According to court documents Milton Gobert would try to kidnap Mel Cotton and when he failed he would stab the woman over a hundred times causing her death and attempted to murder her five year old son
Milton Gobert would be arrested, convicted and sentenced to death
Milton Gobert Photos
Milton Gobert Now
|Gobert, Milton Dwayne
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Milton Gobert Case
The final chapter may end with a lethal injection.
At least, that’s the way it is currently written for former Abilene resident and Cooper High School student Milton Dwayne Gobert, who was sentenced to death Wednesday by a Travis County jury for the 2003 stabbing death of Mel Kernena Cotton.
Gobert, who was convicted of the crime March 2, didn’t take news of his death sentence quietly.
According to a published report in the Austin American Statesman, the 37-year-old screamed openly in the courtroom when the victim’s sister, Ethel McPherson, took the witness stand, calling her sister “an angel.” “That (expletive) wasn’t no angel, that was a (expletive),” Gobert yelled, interrupting McPherson’s testimony.
The outburst served to punctuate a life marred by anger, which began with Gobert being transferred from Taylor Elementary School to the Houston Student Achievement Center and gradually evolved into run-ins with the law.
Known as “Houston SAC,” the facility works with students whose needs are not met on their home campus ? usually those with behavioral issues.
According to records, Gobert was moved to the facility in 1981, returning to Taylor Elementary School in 1984. From there, he moved on to Jefferson Middle School and eventually to Cooper. His mother, a licensed vocational nurse, still lives in Abilene.
“I was acquainted with him when he was at the Houston Student Achievement Center when he was in elementary school,” said Cooper Senior Principal Jane Allred, who worked at Houston SAC from 1979-93. “He came to our school to receive special instruction and special help in the areas of behavior management and social skills training.
“He was in a small, self-contained classroom. We worked with him on a daily point sheet where he earned points for appropriate behavior ? following directions, respecting the rights, feelings and property of others, and completing his work. … He was successful toward the end of being with us, and we sent him back to his home campus.”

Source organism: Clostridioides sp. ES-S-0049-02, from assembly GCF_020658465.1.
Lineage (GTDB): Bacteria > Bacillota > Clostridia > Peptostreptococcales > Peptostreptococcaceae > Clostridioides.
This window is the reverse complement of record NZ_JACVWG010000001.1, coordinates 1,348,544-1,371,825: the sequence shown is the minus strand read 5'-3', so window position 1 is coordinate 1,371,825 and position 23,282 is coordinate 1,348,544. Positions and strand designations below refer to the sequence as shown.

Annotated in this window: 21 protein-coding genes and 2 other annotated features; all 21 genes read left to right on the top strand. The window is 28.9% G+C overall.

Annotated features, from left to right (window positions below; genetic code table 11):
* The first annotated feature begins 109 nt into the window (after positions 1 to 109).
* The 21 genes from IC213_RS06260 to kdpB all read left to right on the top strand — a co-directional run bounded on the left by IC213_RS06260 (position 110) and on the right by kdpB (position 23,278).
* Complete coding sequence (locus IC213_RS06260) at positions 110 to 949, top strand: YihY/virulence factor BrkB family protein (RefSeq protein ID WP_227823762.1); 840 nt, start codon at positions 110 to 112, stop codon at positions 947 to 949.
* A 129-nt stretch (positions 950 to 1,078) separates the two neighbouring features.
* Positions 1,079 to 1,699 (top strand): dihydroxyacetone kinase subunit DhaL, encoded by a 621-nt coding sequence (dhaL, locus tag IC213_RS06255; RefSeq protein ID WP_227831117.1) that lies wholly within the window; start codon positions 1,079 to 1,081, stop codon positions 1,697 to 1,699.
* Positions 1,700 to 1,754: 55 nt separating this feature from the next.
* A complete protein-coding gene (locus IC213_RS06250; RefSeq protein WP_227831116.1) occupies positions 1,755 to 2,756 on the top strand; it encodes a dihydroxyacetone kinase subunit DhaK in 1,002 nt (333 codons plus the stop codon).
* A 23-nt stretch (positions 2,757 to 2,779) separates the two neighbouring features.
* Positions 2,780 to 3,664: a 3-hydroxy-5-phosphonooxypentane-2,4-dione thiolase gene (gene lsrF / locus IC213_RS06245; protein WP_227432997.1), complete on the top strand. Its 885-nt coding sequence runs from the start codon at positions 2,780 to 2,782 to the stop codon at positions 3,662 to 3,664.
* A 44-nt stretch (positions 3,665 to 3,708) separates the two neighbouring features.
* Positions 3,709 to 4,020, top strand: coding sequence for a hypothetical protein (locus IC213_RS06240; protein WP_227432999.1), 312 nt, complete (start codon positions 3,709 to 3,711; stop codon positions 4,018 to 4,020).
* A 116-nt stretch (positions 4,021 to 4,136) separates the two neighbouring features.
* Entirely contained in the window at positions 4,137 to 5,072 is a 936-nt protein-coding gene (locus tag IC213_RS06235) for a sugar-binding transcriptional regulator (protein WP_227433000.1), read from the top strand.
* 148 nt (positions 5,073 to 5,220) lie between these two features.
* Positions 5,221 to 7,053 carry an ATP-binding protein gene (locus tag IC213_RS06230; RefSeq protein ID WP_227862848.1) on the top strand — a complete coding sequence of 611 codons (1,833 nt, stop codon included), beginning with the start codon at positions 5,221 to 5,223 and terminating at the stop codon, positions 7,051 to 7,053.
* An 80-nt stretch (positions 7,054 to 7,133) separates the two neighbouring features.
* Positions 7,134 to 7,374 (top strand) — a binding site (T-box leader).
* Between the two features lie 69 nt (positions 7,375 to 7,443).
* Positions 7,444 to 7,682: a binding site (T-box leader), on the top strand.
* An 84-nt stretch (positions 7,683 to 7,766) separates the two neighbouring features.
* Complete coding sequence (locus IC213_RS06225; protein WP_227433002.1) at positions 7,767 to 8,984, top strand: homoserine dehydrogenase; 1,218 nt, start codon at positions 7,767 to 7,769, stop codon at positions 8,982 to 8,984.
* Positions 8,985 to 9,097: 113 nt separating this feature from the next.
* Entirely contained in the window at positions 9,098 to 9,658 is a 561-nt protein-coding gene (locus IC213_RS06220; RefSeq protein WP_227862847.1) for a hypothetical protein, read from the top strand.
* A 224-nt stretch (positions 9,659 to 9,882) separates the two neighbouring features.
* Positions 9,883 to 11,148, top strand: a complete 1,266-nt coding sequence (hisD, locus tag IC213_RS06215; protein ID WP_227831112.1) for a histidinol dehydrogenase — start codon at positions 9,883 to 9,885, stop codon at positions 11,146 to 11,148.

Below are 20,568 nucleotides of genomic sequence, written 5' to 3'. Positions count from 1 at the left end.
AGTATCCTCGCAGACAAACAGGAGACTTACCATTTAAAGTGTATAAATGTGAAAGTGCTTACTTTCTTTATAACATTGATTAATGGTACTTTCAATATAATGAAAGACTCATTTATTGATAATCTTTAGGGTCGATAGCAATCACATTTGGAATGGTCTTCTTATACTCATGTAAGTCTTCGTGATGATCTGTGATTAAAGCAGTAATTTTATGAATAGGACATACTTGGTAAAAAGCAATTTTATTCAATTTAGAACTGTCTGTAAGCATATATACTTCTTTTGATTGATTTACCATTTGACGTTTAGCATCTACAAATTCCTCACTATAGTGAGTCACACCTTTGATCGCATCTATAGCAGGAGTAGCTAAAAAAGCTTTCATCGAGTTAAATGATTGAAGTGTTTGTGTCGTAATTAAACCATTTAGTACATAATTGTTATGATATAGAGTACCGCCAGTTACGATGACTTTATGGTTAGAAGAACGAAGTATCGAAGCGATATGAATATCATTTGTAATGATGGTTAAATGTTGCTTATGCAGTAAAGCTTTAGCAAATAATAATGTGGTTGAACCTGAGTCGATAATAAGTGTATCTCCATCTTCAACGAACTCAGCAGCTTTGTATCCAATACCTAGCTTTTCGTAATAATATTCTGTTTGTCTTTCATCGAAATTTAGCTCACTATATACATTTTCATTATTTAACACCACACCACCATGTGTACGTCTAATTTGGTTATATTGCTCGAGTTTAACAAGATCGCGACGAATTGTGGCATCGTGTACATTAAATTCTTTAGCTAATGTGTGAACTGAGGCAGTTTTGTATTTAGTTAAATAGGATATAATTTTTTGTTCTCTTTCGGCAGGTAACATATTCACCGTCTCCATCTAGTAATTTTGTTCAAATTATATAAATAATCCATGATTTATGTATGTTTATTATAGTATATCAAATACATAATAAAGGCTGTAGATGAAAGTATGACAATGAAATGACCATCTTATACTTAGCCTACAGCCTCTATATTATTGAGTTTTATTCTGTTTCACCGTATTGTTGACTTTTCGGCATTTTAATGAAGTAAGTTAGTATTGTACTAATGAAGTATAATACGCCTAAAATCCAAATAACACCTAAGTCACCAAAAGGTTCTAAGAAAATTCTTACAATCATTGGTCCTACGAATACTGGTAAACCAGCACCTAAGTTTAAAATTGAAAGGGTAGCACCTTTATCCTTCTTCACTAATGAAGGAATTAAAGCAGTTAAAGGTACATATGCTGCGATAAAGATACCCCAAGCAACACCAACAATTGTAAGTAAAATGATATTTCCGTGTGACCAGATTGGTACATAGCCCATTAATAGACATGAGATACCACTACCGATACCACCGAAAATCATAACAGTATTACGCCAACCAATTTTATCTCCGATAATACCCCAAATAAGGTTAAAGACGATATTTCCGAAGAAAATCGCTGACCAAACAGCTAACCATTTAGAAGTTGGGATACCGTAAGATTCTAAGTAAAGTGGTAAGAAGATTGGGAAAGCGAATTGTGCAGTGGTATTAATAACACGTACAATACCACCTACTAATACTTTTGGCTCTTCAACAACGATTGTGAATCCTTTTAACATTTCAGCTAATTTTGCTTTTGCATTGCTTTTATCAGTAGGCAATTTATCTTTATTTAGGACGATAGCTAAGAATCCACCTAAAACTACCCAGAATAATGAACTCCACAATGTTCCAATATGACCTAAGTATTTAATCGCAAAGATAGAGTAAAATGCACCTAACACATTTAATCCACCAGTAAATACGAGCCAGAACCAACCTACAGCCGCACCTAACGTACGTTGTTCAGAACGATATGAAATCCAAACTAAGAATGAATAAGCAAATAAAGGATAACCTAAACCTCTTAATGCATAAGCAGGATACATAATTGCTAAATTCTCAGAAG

Trouble, however, reportedly found Gobert again while at Cooper. He transferred from Cooper to Wichita Falls Rider during the second semester of his senior year and graduated from Rider in 1991.
From that point forward, things grew worse ? far worse.
According to court records and filings from prosecutors, Gobert committed acts such as burglary of a habitation, unauthorized use of a motor vehicle, assault, aggravated assault and carrying a prohibited weapon between 1991 and 1993.
In March 1994 he was sentenced to 12 years in prison for robbery and 10 years in prison for burglary, with the sentences running concurrently.
He was released in 2002 and settled in Austin, after which his potential for violence again surfaced with two assault charges against women and a six-month jail sentence.
He eventually found a steady girlfriend, Christina Pocharasang, who accused Gobert of biting and punching her in September 2003. She moved out of Gobert’s apartment with Mel Cotton’s help, and prosecutors theorized that when Gobert couldn’t find Pocharasang, he went to Cotton’s apartment.
Cotton was found by her sister in October 2003 ? stabbed and cut 107 times. Her 5-year-old son was stabbed as well, but survived.
Gobert’s reasoning: self-defense.
The jury didn’t buy it and rendered a guilty verdict in roughly three hours. The same jury returned Wednesday to hand Gobert the death sentence.
“I never lost confidence ? I knew that justice would prevail,” Cotton’s mother, Liberty Bell Cotton, said in a telephone interview. “I’m just so happy. He got exactly what he deserved. Nobody should have to die like that, and she never did nothing to nobody.”
By Liberty Bell Cotton’s account, Gobert shouted expletives at the jury, at the victim’s family, and when the judge ordered that he be escorted out, he shouted an expletive at the judge as well.
“With that outburst that he gave in court, calling (Mel) names like that, it proves that he shouldn’t be out, and it proves what had been said about him all along,” Liberty Bell Cotton said. “Ethel said that Mel was an angel, and soon as she said that, he went berserk.”